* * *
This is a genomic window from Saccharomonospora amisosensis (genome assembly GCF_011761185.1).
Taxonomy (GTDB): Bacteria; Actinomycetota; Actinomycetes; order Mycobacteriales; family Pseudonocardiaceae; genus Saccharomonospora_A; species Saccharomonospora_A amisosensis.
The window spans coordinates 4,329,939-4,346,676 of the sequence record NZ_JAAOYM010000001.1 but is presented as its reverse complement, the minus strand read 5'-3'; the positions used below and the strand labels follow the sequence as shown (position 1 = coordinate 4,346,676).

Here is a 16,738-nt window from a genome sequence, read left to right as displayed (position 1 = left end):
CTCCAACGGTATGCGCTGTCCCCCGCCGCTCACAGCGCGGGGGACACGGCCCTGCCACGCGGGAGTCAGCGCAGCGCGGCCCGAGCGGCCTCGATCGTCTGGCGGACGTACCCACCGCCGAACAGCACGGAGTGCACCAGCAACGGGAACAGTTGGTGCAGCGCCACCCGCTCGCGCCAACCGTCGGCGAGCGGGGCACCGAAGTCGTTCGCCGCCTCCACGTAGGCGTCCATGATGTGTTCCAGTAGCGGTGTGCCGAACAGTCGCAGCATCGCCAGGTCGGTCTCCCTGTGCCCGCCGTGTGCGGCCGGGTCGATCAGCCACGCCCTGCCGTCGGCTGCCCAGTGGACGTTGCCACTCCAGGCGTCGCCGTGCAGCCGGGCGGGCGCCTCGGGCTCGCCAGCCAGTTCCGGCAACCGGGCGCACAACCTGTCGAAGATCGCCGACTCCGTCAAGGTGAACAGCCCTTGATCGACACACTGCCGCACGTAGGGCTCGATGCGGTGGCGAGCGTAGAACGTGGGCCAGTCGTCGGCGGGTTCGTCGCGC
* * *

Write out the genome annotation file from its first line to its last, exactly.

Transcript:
This is a genomic window from Saccharomonospora amisosensis (genome assembly GCF_011761185.1).
Taxonomy (GTDB): Bacteria; Actinomycetota; Actinomycetes; order Mycobacteriales; family Pseudonocardiaceae; genus Saccharomonospora_A; species Saccharomonospora_A amisosensis.
The window spans coordinates 4,329,939-4,346,676 of the sequence record NZ_JAAOYM010000001.1 but is presented as its reverse complement, the minus strand read 5'-3'; the positions used below and the strand labels follow the sequence as shown (position 1 = coordinate 4,346,676).

Here is a 16,738-nt window from a genome sequence, read left to right as displayed (position 1 = left end):
CTCCAACGGTATGCGCTGTCCCCCGCCGCTCACAGCGCGGGGGACACGGCCCTGCCACGCGGGAGTCAGCGCAGCGCGGCCCGAGCGGCCTCGATCGTCTGGCGGACGTACCCACCGCCGAACAGCACGGAGTGCACCAGCAACGGGAACAGTTGGTGCAGCGCCACCCGCTCGCGCCAACCGTCGGCGAGCGGGGCACCGAAGTCGTTCGCCGCCTCCACGTAGGCGTCCATGATGTGTTCCAGTAGCGGTGTGCCGAACAGTCGCAGCATCGCCAGGTCGGTCTCCCTGTGCCCGCCGTGTGCGGCCGGGTCGATCAGCCACGCCCTGCCGTCGGCTGCCCAGTGGACGTTGCCACTCCAGGCGTCGCCGTGCAGCCGGGCGGGCGCCTCGGGCTCGCCAGCCAGTTCCGGCAACCGGGCGCACAACCTGTCGAAGATCGCCGACTCCGTCAAGGTGAACAGCCCTTGATCGACACACTGCCGCACGTAGGGCTCGATGCGGTGGCGAGCGTAGAACGTGGGCCAGTCGTCGGCGGGTTCGTCGCGC